Lambics are beers that are possibly closest to the way beer would have been brewed thousands of years ago. Yeast is a micro-organism used in brewing that is responsible for fermentation. With modern brewing, and with knowledge of microbiology, brewers can manage yeast in a very precise manner. They can isolate individual yeast strains, and ensure that a given beer is fermented with a very specific type of yeast.
Contrast this with brewing only three hundred years ago. Before Louis Pasteur, scientists did not even know that micro-organisms existed. They knew that certain ‘tricks’ or brewing methods would result in an unfermented liquid fermenting, but they did not know why or what exactly was happening. The ‘Brewer’s Stick’ was a stick that some brewers would use to stir the unfermented beer – without knowing it, the brewer was introducing yeast (attached to the stick) to the unfermented beer, and triggering fermentation. In other instances, brewers would take a little of the previous batch of beer (the ‘lees’) and blend it into the unfermented beer of the next batch – again, without realising it, they were carrying forward yeast to allow for fermentation.
Lambics are brewed with a relatively specific blend of grains (malted barley, wheat and oats) and aged hops. Aged hops are used because the brewer wants the preservative power of the hops in the beer, but wants the bittering power of the hops to be diminished – the balance in lambics comes from sourness, not bitterness. The start of the brewing process – up to just before fermentation – is comparable to that for other styles. However, the fermentation and later treatment of lambics is what makes them stand out as a particularly distinctive style.
After the boil, lambics are cooled in a ‘coolship’. A coolship is a broad, flat container with a large surface area that allows the unfermented wort to cool naturally with contact with the air. The brewer of a lambic will encourage an airflow through the brewery to allow natural yeasts in the air above the coolship to settle into the beer. This triggers a ‘spontaneous fermentation’ – fermentation as a result of natural wild yeasts instead of fermentation that results from yeast being specifically pitched (added) into the unfermented beer. Spontaneous fermentation can take many months. It is very much a natural process and, as with any natural process, it is less controlled than would be the case in a ‘modern’ brewing process. The result can be an array of unusual and distinctive flavours being generated in the beer – with sourness being a cornerstone characteristic of the final beer.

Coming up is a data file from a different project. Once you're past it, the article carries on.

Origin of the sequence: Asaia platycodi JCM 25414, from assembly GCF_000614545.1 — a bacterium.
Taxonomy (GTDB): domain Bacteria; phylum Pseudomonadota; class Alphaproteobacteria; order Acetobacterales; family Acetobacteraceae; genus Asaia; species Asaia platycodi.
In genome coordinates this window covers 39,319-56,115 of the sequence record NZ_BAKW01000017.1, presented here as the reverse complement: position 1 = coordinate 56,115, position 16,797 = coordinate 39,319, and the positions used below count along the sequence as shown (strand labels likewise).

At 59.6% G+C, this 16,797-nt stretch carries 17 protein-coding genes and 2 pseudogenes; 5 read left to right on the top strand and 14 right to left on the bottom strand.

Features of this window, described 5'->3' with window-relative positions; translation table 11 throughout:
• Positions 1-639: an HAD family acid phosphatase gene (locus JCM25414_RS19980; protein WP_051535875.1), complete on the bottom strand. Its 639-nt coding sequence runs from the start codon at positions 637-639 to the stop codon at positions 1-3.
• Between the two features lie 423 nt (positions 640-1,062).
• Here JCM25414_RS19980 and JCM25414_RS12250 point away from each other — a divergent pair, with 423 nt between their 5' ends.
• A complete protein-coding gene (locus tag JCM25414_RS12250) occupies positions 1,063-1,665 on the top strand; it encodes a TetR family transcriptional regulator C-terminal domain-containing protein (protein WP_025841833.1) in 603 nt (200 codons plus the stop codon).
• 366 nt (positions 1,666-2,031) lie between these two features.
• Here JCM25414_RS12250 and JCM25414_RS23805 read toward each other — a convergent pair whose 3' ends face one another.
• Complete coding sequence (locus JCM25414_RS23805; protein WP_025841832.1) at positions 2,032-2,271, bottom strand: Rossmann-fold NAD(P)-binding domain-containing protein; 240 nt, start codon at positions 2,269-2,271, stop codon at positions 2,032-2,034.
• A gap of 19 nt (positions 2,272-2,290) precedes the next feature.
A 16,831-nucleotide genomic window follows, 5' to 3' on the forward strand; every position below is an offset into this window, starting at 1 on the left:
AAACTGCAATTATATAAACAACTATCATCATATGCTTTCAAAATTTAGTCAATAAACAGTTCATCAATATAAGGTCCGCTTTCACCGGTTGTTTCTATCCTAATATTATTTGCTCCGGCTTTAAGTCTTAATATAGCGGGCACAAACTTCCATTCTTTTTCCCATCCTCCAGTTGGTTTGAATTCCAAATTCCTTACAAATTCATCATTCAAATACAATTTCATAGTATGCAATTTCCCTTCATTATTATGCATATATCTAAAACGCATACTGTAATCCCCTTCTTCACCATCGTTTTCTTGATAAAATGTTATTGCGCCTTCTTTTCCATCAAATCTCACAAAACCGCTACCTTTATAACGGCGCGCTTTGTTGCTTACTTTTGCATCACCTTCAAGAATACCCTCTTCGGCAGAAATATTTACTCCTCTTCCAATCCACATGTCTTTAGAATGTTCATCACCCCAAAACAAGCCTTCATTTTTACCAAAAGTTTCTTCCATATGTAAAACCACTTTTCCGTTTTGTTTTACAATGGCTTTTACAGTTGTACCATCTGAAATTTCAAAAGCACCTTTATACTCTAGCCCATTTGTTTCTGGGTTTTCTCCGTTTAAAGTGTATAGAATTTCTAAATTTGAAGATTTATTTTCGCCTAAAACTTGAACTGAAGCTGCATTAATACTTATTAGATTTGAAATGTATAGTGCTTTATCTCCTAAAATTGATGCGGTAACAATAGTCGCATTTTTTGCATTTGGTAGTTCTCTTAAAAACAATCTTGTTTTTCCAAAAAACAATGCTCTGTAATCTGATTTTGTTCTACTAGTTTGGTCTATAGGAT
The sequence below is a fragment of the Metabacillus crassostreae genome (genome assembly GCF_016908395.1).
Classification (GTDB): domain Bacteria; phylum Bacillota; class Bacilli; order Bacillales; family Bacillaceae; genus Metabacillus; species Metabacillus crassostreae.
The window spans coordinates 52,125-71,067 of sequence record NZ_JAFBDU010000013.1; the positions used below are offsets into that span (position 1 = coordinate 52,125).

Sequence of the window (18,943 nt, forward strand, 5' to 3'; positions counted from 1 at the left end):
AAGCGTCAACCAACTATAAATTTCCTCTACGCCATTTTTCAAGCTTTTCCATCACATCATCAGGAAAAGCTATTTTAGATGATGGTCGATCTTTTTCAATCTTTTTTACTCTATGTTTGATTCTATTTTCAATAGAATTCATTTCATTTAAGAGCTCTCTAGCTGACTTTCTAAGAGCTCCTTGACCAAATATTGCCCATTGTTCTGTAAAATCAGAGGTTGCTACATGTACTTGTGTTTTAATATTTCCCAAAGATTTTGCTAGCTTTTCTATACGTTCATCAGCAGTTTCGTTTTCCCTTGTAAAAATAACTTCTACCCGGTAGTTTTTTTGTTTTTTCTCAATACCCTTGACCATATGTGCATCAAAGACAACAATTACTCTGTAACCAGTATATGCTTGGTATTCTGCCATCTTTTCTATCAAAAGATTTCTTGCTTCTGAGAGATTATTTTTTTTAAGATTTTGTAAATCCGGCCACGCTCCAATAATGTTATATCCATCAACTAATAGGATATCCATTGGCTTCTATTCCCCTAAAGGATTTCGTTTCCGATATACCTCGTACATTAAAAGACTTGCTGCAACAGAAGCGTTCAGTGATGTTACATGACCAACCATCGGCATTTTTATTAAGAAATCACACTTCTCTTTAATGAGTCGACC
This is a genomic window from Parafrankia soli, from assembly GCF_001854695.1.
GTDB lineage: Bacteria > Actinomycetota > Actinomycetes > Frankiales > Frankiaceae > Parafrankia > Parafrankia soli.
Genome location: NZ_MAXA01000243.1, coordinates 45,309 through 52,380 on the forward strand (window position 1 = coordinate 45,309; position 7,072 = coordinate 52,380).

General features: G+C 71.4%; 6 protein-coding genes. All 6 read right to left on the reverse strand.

After fermentation, the lambic is aged in barrels – allowing for the further development of unusual flavours. Microorganisms in the wood of the barrels further contribute to the unusual balance of flavours in lambics. When ready, lambics are blended to achieve the flavour balance that the brewer is looking for.
With fruit lambics, fruits are macerated in the beer after fermentation has been completed. Real fruits and/or real fruit juices are used in this process – with the result that the fruit flavours that are achieved in fruit lambics are distinctively fresh, with the fruit flavour being clearly evident – in fact the cornerstone flavour of the beer. All fruits have their own natural sugar, and this contributes to the sweet side of the balance in a fruit lambic. With some fruits (such as raspberry) a natural fruit acidity is present in the flavour of the beer – this can further enhance and accentuate the acidity or sourness of the lambic. With other fruits – for example, strawberry or peach – the balance of fruit flavour tends towards sweetness, and this sweetness contributes to the sweet balancing flavour that counterpoints the sourness of the lambic.